Oct 15, 2023

6 Considerations On Variables By Joey Banks

Joey Banks is a Figma expert and Maven teacher who can help take your product design skills to the next level with his intricate knowledge of Figma variables.

Teaching is a passion for product designer (and Maven teacher) Joey Banks. He’s committed to helping his pupils feel more confident and capable while using Figma.
Joey’s experience with Figma goes back to 2016, and it’s been a love affair with the design tool (and its high-level capabilities) ever since. In fact, he even joined the Figma team in California for a period. He was so involved in the company that he spoke at Config 2022, a global design conference for users. 
Furthermore, Joey has created multiple MacOS and iOS UI kits for Figma. These were so successful they received 500,000-plus downloads in the Figma Community.
Despite his incredible success with UI kits and vast industry experience, all designers from companies of all sizes are welcome in Joey’s specialized training and mentoring classes. 

Working With Variables In Figma

Unlike tools such as Canva and Photoshop, Figma is catered to professional designers needing more comprehensive prototyping features and collaboration capabilities.
The challenge with Figma is its steep learning curve. Getting a good handle on it often requires a workshop or course to use it efficiently.
Figma’s broad capabilities make it overwhelming when you start using the app. Fortunately, the Figma tips (provided by Joey) below can help shed light on one crucial feature while using the tool: variables.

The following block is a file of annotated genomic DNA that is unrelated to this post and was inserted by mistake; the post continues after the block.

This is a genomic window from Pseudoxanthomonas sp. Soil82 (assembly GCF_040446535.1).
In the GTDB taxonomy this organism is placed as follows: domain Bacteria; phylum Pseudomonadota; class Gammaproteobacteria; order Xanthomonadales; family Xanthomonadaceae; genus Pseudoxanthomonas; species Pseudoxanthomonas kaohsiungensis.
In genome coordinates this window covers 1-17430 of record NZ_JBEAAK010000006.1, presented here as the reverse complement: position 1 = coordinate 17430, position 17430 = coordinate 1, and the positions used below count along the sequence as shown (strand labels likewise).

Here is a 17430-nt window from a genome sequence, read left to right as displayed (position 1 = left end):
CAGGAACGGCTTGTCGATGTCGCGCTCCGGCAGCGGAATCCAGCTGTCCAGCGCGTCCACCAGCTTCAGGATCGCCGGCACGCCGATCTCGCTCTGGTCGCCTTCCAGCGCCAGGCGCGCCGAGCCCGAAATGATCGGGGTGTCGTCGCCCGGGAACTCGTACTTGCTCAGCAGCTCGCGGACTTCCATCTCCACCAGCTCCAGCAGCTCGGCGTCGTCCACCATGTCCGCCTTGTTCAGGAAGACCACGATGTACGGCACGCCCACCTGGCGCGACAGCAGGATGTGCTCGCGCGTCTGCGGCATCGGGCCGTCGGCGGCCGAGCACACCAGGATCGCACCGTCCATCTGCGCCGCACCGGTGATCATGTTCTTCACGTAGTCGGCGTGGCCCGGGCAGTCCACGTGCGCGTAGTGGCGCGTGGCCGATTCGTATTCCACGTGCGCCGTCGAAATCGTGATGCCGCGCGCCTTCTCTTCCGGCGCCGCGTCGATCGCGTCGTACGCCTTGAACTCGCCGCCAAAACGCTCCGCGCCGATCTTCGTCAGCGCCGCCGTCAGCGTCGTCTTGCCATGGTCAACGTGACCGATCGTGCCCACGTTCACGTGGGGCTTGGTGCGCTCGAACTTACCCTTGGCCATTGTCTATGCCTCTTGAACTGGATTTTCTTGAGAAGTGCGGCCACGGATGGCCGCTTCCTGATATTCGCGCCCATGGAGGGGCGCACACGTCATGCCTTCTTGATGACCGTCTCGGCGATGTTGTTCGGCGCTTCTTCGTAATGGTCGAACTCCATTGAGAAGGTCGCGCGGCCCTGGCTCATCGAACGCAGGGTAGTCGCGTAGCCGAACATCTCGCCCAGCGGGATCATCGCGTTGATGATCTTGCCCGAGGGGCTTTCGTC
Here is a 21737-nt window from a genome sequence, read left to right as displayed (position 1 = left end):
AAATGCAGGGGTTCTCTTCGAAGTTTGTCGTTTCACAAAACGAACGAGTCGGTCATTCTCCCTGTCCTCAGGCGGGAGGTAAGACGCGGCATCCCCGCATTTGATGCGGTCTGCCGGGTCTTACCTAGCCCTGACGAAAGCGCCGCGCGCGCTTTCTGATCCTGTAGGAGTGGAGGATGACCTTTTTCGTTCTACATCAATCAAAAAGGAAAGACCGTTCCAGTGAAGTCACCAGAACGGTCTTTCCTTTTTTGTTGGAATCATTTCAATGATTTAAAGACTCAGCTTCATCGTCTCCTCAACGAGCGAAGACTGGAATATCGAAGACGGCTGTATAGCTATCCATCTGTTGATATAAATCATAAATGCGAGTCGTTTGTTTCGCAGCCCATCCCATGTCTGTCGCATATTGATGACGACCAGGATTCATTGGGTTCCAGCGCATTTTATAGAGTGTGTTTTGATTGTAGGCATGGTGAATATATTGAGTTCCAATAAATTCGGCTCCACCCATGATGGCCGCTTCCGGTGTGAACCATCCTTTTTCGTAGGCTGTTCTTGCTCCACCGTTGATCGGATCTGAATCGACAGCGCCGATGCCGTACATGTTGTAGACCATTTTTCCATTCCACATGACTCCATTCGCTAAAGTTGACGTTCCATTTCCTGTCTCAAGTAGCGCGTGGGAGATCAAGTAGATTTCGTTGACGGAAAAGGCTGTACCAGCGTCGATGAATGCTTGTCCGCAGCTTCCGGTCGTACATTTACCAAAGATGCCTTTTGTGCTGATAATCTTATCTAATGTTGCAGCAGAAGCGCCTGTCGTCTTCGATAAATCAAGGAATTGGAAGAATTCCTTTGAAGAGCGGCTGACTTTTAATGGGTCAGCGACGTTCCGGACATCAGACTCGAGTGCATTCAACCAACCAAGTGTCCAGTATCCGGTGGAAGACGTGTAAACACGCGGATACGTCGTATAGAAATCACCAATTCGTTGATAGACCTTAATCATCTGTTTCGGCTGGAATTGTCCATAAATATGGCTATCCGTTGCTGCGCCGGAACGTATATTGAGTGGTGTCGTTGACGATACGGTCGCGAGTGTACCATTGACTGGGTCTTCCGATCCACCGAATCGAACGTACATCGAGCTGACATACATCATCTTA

Figma’s Variables Bridge Design And Engineering
  • Since Figma brings design and engineering closer together via the Figma component properties, it enables reusable values in designs.
  • These reusable values include colors, buttons, inputs, controls, and text strings. Figma will match these crucial building blocks in code. 
  • A system’s corner radius value or color can be represented by a number. 
  • Additionally, colors can be referenced and defined when they’ve always been intended for use as a button’s background color.
The Four Variable Types
  • Color variable types can be used to stroke or fill colors. They refer to any variable involved with color definition.
  • Numbers provide a variable’s definition with a numerical value. They can be used for text layers, minimum/maximum heights or widths, padding/gap spacing values, and corner radius values.
  • The Figma boolean property has a starting default value when created. This feature enables boolean values (true/false) to be assigned to variables. Benefits include the ability to hide an image when using the design tool on mobile while displaying it on desktop (or equivalent) layouts.
  • String types help create specific character strings to be used within designs and across components. These are applicable to all text layers, such as anything nested within instances. Any language can be used to create text strings, allowing for seamless visibility into how helpful they’ll be for content management and localization efforts in the design tool. 
Variables Can Be Applied Like Styles